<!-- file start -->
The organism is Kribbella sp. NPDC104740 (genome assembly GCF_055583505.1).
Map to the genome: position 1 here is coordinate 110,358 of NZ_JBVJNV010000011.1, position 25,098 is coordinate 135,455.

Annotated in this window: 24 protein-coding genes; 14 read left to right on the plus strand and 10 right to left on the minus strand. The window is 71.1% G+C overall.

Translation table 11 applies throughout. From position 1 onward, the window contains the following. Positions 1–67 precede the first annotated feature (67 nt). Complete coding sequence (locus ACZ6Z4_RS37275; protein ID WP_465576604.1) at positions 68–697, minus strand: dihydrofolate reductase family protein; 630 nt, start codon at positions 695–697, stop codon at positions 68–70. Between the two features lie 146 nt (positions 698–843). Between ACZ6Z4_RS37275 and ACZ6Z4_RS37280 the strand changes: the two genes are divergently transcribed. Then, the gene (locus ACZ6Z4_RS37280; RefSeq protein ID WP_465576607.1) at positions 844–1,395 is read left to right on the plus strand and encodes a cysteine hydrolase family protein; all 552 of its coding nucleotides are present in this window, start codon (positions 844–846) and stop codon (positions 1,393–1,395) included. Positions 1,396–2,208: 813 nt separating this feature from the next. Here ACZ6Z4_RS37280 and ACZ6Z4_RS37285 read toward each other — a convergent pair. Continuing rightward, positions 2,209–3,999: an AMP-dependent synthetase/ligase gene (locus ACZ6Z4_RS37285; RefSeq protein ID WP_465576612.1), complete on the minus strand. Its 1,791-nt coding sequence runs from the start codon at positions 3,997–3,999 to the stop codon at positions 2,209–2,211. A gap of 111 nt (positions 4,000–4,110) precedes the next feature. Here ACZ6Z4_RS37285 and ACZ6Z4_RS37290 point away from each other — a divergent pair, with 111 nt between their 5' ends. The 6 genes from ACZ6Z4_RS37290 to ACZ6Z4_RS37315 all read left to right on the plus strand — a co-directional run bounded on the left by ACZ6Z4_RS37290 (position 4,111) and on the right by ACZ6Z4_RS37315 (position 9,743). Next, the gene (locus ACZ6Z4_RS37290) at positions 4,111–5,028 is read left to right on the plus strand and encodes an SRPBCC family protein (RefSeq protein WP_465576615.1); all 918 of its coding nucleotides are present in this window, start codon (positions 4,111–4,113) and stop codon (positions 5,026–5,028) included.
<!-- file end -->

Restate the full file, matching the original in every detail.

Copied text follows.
The organism is Kribbella sp. NPDC104740 (genome assembly GCF_055583505.1).
Map to the genome: position 1 here is coordinate 110,358 of NZ_JBVJNV010000011.1, position 25,098 is coordinate 135,455.

Annotated in this window: 24 protein-coding genes; 14 read left to right on the plus strand and 10 right to left on the minus strand. The window is 71.1% G+C overall.

Translation table 11 applies throughout. From position 1 onward, the window contains the following. Positions 1–67 precede the first annotated feature (67 nt). Complete coding sequence (locus ACZ6Z4_RS37275; protein ID WP_465576604.1) at positions 68–697, minus strand: dihydrofolate reductase family protein; 630 nt, start codon at positions 695–697, stop codon at positions 68–70. Between the two features lie 146 nt (positions 698–843). Between ACZ6Z4_RS37275 and ACZ6Z4_RS37280 the strand changes: the two genes are divergently transcribed. Then, the gene (locus ACZ6Z4_RS37280; RefSeq protein ID WP_465576607.1) at positions 844–1,395 is read left to right on the plus strand and encodes a cysteine hydrolase family protein; all 552 of its coding nucleotides are present in this window, start codon (positions 844–846) and stop codon (positions 1,393–1,395) included. Positions 1,396–2,208: 813 nt separating this feature from the next. Here ACZ6Z4_RS37280 and ACZ6Z4_RS37285 read toward each other — a convergent pair. Continuing rightward, positions 2,209–3,999: an AMP-dependent synthetase/ligase gene (locus ACZ6Z4_RS37285; RefSeq protein ID WP_465576612.1), complete on the minus strand. Its 1,791-nt coding sequence runs from the start codon at positions 3,997–3,999 to the stop codon at positions 2,209–2,211. A gap of 111 nt (positions 4,000–4,110) precedes the next feature. Here ACZ6Z4_RS37285 and ACZ6Z4_RS37290 point away from each other — a divergent pair, with 111 nt between their 5' ends. The 6 genes from ACZ6Z4_RS37290 to ACZ6Z4_RS37315 all read left to right on the plus strand — a co-directional run bounded on the left by ACZ6Z4_RS37290 (position 4,111) and on the right by ACZ6Z4_RS37315 (position 9,743). Next, the gene (locus ACZ6Z4_RS37290) at positions 4,111–5,028 is read left to right on the plus strand and encodes an SRPBCC family protein (RefSeq protein WP_465576615.1); all 918 of its coding nucleotides are present in this window, start codon (positions 4,111–4,113) and stop codon (positions 5,026–5,028) included.